- Several mechanisms have been proposed (Holt 1977, Holt and Kotler 1987,
Holt 1987) by which a shared predator can mediate the reduction or exclusion
of one prey species by another (apparent competition). A novel twist on this
idea is that one prey species can act as a spatio-temporal corridor for the
predator to reach the other prey leading to a reduction in that prey's numbers
("quantitative apparent competition") or even to its elimination
("qualitative apparent competition"). The key elements in this mechanism are
that interactions are local, and dispersal is short-range.
- In this work, interest focuses on a target prey species, with high birth
rate and a non-target species, which provides an additional resource for a
predator which is introduced to control the pest. It is shown that the
non-target prey species can facilitate the control of the pest, and that this
role is enhanced when interactions are localized. Thus, models that do not
account for the localization of interactions may underestimate the potential
for control, or may overestimate the impact of the predator on the non-target
prey species. These results have important implications for the theory and
practice of biological control.
- Figures 2-8 follow. See
Apparent Competition and Biocontrol for the accompanying text.
FIGURE 2: Transfer diagram for the three species model showing
probabilities of moving from one state to another. Parameters are defined
in the text.
FIGURE 3: Time series for a local dispersal model demonstrating
qualitative apparent competition (Here b1=.008, b2=.006,
d=.004, d1=.08, d2=.04, beta=.001, beta1=.2,
beta2=.1, delta1=.005, and delta0=.0001).
When the pest and non-target prey are introduced concurrently the pest
displaces the non-target species (a). When the pest and predator are present
the two species persist, going through several initial large oscillations and
later smaller oscillations (b). When all three species are introduced together
(c), the pest is driven extinct and the non-target species persists with the
FIGURE 4: Time series for global dispersal model demonstrating for the
same parameters given in Figure 3. As in the global dispersal situation, when
the pest and non-target prey are introduced concurrently the pest displaces
the non-target species (a). Similarly, when the pest and predator are present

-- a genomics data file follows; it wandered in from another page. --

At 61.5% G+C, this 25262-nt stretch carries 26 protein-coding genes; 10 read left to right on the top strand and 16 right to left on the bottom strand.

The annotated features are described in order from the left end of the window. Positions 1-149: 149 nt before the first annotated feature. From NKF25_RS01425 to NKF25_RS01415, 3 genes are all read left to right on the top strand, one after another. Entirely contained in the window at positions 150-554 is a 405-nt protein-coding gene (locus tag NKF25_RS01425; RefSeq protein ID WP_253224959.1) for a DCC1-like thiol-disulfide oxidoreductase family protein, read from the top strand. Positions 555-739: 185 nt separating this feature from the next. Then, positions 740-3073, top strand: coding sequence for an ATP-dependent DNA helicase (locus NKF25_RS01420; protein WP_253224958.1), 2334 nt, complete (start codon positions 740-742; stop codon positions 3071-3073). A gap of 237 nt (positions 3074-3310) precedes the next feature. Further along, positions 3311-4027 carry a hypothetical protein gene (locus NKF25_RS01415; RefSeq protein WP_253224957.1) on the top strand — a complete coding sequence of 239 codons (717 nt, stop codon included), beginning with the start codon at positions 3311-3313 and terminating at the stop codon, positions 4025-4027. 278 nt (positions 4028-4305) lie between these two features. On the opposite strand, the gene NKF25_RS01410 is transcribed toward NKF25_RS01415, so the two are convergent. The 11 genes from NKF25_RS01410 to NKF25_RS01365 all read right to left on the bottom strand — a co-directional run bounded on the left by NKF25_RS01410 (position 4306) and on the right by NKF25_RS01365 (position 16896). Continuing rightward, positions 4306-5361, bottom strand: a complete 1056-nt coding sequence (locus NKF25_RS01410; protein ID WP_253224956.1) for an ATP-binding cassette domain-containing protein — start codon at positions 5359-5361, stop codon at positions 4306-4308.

the two species persist, however the oscillations damp through time (b). For
this dispersal regime, there are two alternative outcomes when all three
species are introduced together. When initial densities are low, the
non-target species is driven extinct and the pest persists with the predator (c).
When initial densities are high, the pest is driven extinct and the non-target
species persists with the predator, as in the local dispersal case (d).
FIGURE 5: Regions in which pests and/or non-target prey persist for the
global dispersal parameters in Figure 4. Three initial prey densities were used
(.05, .1 and .15 for each species), paired with a range of initial predator
densities (0 through .5 at intervals of .02). The winning species for each
combination of initial densities was determined by running the model 4 times
for 10,000 generations for each parameter set and noting which prey species
was present at the end. For each trial only one species remained at the end.
In the upper region that species was the non-target prey. For the middle region
the winner was sometimes the pest and sometimes the non-target species. At the
lowest densities the pest always persisted.
FIGURE 6: Densities of the predator, pest and non-target prey over
time demonstrating quantitative apparent competition. When dispersal is global
(a), the density of the non-target prey is approximately the same as it is for
the mean field model (.13). However, when dispersal is local (b), the density of
non-target prey similar to the mean field density when pests are absent (.17).